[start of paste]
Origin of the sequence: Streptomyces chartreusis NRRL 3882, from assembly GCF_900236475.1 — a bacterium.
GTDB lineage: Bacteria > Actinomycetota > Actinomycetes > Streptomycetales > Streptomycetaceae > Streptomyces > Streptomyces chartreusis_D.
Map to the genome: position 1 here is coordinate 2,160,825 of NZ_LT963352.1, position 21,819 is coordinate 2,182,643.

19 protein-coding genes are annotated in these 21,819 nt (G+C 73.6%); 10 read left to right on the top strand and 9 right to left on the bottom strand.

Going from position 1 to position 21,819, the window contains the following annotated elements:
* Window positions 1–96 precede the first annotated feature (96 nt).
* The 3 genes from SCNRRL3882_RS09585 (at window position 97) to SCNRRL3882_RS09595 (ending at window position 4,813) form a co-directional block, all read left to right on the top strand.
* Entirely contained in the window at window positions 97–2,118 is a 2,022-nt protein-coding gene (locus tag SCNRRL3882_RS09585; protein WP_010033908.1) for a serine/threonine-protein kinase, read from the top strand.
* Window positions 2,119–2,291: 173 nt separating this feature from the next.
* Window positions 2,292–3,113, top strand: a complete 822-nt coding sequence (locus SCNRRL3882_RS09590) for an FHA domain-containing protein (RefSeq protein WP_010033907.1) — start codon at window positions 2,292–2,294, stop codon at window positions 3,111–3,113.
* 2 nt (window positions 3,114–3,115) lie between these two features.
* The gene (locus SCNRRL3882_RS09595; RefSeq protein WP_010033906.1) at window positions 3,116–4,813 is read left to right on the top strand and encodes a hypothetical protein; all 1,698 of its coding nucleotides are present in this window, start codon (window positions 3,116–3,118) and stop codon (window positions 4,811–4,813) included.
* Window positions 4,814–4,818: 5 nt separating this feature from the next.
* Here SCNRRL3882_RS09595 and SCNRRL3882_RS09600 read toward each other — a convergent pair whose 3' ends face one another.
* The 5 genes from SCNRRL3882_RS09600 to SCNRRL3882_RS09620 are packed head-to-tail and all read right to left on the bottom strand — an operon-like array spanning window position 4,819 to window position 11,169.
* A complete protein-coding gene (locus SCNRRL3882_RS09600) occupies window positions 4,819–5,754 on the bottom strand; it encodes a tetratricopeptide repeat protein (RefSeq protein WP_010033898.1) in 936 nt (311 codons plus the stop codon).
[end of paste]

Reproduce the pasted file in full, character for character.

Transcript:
Origin of the sequence: Streptomyces chartreusis NRRL 3882, from assembly GCF_900236475.1 — a bacterium.
GTDB lineage: Bacteria > Actinomycetota > Actinomycetes > Streptomycetales > Streptomycetaceae > Streptomyces > Streptomyces chartreusis_D.
Map to the genome: position 1 here is coordinate 2,160,825 of NZ_LT963352.1, position 21,819 is coordinate 2,182,643.

19 protein-coding genes are annotated in these 21,819 nt (G+C 73.6%); 10 read left to right on the top strand and 9 right to left on the bottom strand.

Going from position 1 to position 21,819, the window contains the following annotated elements:
* Window positions 1–96 precede the first annotated feature (96 nt).
* The 3 genes from SCNRRL3882_RS09585 (at window position 97) to SCNRRL3882_RS09595 (ending at window position 4,813) form a co-directional block, all read left to right on the top strand.
* Entirely contained in the window at window positions 97–2,118 is a 2,022-nt protein-coding gene (locus tag SCNRRL3882_RS09585; protein WP_010033908.1) for a serine/threonine-protein kinase, read from the top strand.
* Window positions 2,119–2,291: 173 nt separating this feature from the next.
* Window positions 2,292–3,113, top strand: a complete 822-nt coding sequence (locus SCNRRL3882_RS09590) for an FHA domain-containing protein (RefSeq protein WP_010033907.1) — start codon at window positions 2,292–2,294, stop codon at window positions 3,111–3,113.
* 2 nt (window positions 3,114–3,115) lie between these two features.
* The gene (locus SCNRRL3882_RS09595; RefSeq protein WP_010033906.1) at window positions 3,116–4,813 is read left to right on the top strand and encodes a hypothetical protein; all 1,698 of its coding nucleotides are present in this window, start codon (window positions 3,116–3,118) and stop codon (window positions 4,811–4,813) included.
* Window positions 4,814–4,818: 5 nt separating this feature from the next.
* Here SCNRRL3882_RS09595 and SCNRRL3882_RS09600 read toward each other — a convergent pair whose 3' ends face one another.
* The 5 genes from SCNRRL3882_RS09600 to SCNRRL3882_RS09620 are packed head-to-tail and all read right to left on the bottom strand — an operon-like array spanning window position 4,819 to window position 11,169.
* A complete protein-coding gene (locus SCNRRL3882_RS09600) occupies window positions 4,819–5,754 on the bottom strand; it encodes a tetratricopeptide repeat protein (RefSeq protein WP_010033898.1) in 936 nt (311 codons plus the stop codon).